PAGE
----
This course, a requirement for all students pursuing the Master of Global Policy Studies degree, offers a look at the making and implementation of policy. It explores the constraints, dilemmas and opportunities faced by decision-makers from both a theoretical and practical viewpoint. The course aims to help students not only to analyze but also to implement policy, obliging them to react as a policy-maker would and thus gain a better appreciation of how and why leaders of states, international organizations, or NGOs act as they do.
We begin by laying the intellectual and theoretical foundations for understanding policy-makers and their decisions. We explore how decision-makers’ worldviews are colored by their personal experiences and cultural filters. We then turn to how institutional structures such as bureaucracies, special interests like lobbies, and the media and public opinion constrain available choices. And we take a look at the specific challenges that international policy-makers face in negotiations and in cross-cultural communication.
In the second part of the course, we explore some of the ways in which our current “global age” has added extra complexity to policy-making. We focus in particular on the emergence of transnational policy networks and epistemic communities, which influence policy-making across state borders, and on the ways in which different levels of policy-making (local, state, and especially national and global) intersect in many policy areas of multi-level governance, blurring the traditional line between domestic and foreign policy-making.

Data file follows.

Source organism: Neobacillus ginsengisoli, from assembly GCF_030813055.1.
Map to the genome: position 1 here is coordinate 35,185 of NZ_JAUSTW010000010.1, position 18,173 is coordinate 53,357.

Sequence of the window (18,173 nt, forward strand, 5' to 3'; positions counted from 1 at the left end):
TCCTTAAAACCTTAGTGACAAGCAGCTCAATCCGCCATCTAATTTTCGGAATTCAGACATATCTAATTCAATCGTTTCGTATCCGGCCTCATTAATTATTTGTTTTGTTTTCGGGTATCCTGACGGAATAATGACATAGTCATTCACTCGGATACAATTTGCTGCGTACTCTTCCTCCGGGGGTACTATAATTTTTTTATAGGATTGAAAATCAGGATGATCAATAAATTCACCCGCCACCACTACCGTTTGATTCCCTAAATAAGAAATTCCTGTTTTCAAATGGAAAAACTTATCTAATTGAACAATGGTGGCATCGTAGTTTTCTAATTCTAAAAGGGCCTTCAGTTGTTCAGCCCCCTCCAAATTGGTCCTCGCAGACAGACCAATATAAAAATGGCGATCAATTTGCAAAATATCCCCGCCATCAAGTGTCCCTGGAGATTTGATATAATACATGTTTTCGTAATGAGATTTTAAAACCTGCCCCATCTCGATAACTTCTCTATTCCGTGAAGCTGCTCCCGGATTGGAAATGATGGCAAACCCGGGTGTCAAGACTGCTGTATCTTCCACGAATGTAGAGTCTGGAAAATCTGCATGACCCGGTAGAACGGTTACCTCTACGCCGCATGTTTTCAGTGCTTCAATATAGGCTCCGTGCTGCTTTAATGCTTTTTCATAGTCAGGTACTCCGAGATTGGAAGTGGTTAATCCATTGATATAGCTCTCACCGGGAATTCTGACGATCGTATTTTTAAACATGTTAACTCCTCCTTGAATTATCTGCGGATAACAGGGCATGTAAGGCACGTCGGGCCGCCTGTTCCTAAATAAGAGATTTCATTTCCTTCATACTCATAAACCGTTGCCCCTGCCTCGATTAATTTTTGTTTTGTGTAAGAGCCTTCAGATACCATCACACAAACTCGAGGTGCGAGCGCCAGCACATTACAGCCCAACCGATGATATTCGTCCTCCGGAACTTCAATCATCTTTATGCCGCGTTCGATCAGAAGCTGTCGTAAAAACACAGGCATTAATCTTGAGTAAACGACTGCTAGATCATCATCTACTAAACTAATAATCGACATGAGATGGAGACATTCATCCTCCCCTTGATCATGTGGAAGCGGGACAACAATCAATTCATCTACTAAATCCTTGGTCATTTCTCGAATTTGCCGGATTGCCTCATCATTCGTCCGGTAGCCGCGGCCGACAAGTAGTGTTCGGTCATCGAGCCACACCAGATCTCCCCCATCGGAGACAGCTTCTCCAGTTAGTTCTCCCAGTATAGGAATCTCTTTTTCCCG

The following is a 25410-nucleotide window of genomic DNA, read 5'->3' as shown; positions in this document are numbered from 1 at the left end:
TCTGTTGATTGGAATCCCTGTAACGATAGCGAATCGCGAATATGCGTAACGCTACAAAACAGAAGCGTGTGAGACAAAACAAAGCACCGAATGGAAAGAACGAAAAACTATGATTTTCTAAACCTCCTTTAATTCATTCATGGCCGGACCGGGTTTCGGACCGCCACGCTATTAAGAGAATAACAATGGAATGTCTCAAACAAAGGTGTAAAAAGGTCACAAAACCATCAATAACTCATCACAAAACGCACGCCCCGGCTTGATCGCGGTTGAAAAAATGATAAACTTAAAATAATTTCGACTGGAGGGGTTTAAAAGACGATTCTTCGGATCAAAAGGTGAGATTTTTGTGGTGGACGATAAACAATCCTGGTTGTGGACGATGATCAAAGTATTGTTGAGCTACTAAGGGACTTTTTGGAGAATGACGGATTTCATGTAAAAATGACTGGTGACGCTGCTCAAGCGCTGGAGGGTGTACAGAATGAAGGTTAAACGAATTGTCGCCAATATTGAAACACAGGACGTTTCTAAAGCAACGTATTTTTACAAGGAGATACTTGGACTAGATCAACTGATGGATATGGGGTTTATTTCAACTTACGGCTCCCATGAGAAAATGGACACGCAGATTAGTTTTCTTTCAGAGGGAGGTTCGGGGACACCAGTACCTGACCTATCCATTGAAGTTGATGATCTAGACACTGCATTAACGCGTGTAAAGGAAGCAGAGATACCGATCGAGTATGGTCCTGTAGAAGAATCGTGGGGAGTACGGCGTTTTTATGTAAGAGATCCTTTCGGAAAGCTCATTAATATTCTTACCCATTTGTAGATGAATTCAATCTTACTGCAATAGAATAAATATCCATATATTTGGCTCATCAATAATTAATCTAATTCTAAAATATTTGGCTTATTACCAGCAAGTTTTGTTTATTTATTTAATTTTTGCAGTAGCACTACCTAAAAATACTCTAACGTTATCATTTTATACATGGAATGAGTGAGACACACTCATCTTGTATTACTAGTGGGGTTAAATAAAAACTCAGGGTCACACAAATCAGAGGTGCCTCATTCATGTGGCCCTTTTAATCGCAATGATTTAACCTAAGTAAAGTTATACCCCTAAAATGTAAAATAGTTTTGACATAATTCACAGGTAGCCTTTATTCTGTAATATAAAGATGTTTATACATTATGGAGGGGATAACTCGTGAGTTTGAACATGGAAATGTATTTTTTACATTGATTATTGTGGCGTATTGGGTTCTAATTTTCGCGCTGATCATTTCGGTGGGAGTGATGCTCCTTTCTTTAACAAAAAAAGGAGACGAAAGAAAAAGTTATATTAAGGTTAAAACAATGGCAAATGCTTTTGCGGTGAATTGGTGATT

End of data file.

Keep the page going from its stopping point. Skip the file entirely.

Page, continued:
Throughout the course, we will apply these concepts to investigate specific cases of policy-making. This will help us glean lessons to elucidate today’s major policy dilemmas. The course ends with a series of student presentations on their own research projects on a particular case of policy-making, giving you a chance to apply what you have learned to a real historical example.
The course is run as a seminar. The reading load is 150-200 pages per week, all readings are posted to Canvas—there are no books to purchase. Grading is based on three policy memos (15% each), a final research paper (25%), a presentation of the final paper (10%), and class participation (20%).